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International Film Festival Rotterdam 2019: “The Spying Thing”

No Data Plan

In his introduction to “The Spying Thing,” a 20-title selection of espionage films that he curated with Gustavo Beck, long-time IFFR programmer Gerwin Tamsma goes back to the deep well of Alfred Hitchcock’s Rear Window (1954) and finds in it a timely new metaphor. Jimmy Stewart’s wheelchair-bound peeping tom is now a 21st-century government or multinational corporation, collecting data from his neighbors without their knowledge or consent, constrained only by the length of his lens (technology) and by the walls of his apartment (the pesky rule of law that governs democracies and capital). Grace Kelly’s wealthy socialite, then, is the everyday citizen who acts from a presumed position of moral authority, delighting in the pleasures of finger-pointing (imagine your most tiresome Facebook friend) before deflecting personal responsibility. “Tell me everything you saw and what you think it means,” she says to Stewart as Hitchcock’s camera dollies in to a close-up, her face a portrait of rapturous concern. 

Revisiting Rear Window at the 2019 International Film Festival Rotterdam, for the first time in more than a decade and on 35mm, I was convinced I was watching the best movie ever made. Hitchcock’s genius is inexhaustible, it seems, and this film, like Vertigo, is so fundamental, so psychologically primordial, it’s difficult to imagine cinema without it. Beck told me he envisioned “The Spying Thing” as the first part of a larger series. Indeed, like “A History of Shadows,” their 2018 program loosely organized around Walter Benjamin’s notion of progress, Beck and Tamsma have here taken on a topic so wide-ranging as to encompass Fritz Lang’s Spies (1928), John Huston’s The Mackintosh Man (1973), László Nemes’s Sunset (2019) and, potentially, hundreds of other films as well. Rear Window retains its effect more than 35 years after I first saw it in part because “the spying thing”—the camera as devious, perverse spectator—is a Rosetta Stone of cinematic pleasure and political power. Here’s a simple party game: Ask cinephile friends what films they would include in a program like this. Once you start pitching titles, it’s near impossible to stop.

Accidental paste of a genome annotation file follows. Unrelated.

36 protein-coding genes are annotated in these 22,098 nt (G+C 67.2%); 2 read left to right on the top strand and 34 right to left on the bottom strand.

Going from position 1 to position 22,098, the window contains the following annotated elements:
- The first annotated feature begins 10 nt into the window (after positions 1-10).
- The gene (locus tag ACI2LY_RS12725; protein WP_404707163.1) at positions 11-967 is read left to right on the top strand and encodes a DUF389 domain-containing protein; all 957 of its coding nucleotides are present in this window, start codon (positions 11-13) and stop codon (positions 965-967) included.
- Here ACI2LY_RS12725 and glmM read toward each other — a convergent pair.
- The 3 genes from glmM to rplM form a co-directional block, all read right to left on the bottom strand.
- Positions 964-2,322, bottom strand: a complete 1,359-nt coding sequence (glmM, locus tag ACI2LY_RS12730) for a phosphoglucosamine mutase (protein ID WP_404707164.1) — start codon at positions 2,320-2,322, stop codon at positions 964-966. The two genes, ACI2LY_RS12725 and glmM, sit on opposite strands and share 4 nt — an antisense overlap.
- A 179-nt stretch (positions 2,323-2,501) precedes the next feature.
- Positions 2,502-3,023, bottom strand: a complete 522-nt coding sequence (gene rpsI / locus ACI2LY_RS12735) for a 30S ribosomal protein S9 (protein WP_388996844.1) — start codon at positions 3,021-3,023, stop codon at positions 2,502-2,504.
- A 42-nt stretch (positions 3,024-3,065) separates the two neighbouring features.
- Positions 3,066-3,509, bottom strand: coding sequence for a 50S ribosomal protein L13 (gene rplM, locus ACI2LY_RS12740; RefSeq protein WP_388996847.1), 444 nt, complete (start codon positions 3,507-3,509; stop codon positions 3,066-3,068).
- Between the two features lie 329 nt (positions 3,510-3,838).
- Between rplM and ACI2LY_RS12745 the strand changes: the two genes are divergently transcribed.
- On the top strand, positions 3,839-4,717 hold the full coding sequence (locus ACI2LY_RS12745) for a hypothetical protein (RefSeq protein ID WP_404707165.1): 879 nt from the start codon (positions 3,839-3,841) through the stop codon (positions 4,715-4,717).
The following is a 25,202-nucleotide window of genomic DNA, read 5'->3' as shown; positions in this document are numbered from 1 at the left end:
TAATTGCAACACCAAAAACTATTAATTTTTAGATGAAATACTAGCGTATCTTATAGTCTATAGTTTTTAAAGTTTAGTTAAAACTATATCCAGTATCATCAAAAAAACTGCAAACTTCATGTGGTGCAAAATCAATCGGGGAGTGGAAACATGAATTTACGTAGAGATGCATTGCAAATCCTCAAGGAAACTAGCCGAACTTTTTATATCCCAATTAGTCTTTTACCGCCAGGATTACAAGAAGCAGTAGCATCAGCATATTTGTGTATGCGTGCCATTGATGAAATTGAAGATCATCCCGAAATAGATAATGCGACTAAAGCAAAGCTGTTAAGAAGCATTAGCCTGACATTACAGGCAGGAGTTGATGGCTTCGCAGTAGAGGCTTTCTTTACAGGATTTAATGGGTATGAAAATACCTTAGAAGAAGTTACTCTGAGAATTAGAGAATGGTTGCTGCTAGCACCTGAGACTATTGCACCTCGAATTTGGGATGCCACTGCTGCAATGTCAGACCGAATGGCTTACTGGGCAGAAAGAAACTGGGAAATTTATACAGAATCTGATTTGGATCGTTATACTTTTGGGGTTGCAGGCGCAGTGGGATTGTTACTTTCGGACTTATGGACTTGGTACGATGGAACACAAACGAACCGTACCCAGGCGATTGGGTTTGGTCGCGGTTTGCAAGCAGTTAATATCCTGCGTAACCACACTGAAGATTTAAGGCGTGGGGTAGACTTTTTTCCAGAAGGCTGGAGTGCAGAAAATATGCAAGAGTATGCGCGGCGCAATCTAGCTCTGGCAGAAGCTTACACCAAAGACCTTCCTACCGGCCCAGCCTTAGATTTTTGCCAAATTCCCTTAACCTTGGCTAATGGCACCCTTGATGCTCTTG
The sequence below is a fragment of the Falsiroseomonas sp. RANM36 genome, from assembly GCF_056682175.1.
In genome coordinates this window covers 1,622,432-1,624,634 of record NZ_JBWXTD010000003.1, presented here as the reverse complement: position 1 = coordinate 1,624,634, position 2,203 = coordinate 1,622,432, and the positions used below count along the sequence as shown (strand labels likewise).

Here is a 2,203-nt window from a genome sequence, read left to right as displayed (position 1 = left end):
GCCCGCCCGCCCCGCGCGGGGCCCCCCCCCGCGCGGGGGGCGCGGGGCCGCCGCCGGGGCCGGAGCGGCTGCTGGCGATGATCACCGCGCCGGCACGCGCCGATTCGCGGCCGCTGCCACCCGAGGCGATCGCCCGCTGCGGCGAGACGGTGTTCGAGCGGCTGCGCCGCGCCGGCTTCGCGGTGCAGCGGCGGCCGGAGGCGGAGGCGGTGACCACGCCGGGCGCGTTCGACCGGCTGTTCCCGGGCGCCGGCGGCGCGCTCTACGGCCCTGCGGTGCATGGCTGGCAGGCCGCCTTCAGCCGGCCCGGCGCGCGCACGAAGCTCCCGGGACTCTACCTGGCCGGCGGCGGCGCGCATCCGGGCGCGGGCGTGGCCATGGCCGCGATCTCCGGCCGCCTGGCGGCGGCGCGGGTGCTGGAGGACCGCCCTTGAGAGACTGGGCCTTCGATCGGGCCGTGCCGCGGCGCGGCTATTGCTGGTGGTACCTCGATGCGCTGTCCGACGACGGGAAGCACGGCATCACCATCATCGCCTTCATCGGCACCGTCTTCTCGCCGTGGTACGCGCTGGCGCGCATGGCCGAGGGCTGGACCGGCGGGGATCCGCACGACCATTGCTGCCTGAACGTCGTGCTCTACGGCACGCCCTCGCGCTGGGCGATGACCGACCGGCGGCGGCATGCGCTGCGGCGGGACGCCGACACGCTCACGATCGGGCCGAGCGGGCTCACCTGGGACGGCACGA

Rotterdam’s long-established model of screening hundreds of new films alongside and within eclectic, playfully-curated repertory programs makes for an unwieldy catalog, but it also goes some way toward explaining why the latest edition of IFFR was the best all-around festival experience I’ve had in years. After three trips, I still marvel at the audiences who turn out day after day to take chances on unknown filmmakers and to engage with formally challenging work. There’s a curiosity and a catholicity of taste there that I’ve seldom found in the States. The size and quality of the public audience is testament to the work of the festival’s leadership and programmers, who have earned the ticket-buyers’ trust. As a sometime programmer myself, I was reminded of the burden of responsibility that accompanies that trust during a screening of Nietzsche Sils Maria Rochedo de Surlej, directed by Rosa Dias, Júlio Bressane and Rodrigo Lima. Assembled from cellphone footage gathered during a visit to Nietzsche’s summer getaway in the Swiss Alps, the 58-minute film is too ramshackle to qualify even as an auteurist curiosity. The best festival programming doesn’t shy away from provocations and is tuned to a variety of sensibilities, so walkouts are inevitable. But in this case, the decision to screen Nietzsche Sils Maria Rochedo de Surlej struck me not just as a mistake but as a breach of the contract between curators, the audience, and filmmakers. Had I not been sitting in the middle of a wide row, I would have walked out too.

I offer that criticism with some hesitation, both because I applaud IFFR’s long commitment to Bressane, whose work has been too often overlooked by other festivals, and because that one screening was my only real disappointment of the week. Freed by Filmmaker to navigate the massive program however I pleased, I saw sixty films that spanned nearly a century and ranged from a few minutes to eleven hours (parts two and three of Mariano Llinás’s La Flor). The worst films I saw were of genuine interest; the best were masterpieces. I also attended a masterclass with Claire Denis, enjoyed two magic lantern performances by featured artist Charlotte Pryce, visited an installation of outtakes from Sergei Parajanov’s The Color of Pomegranates (1969) and, inevitably, missed out on a few other must-see experiences simply because the festival is so vast. I’m especially sorry to have missed Accueil livre d’image, which presented The Image Book (2018) in a space modeled on Godard’s home studio, and “Blackout,” an installation of carousel slide projections curated by Julian Ross.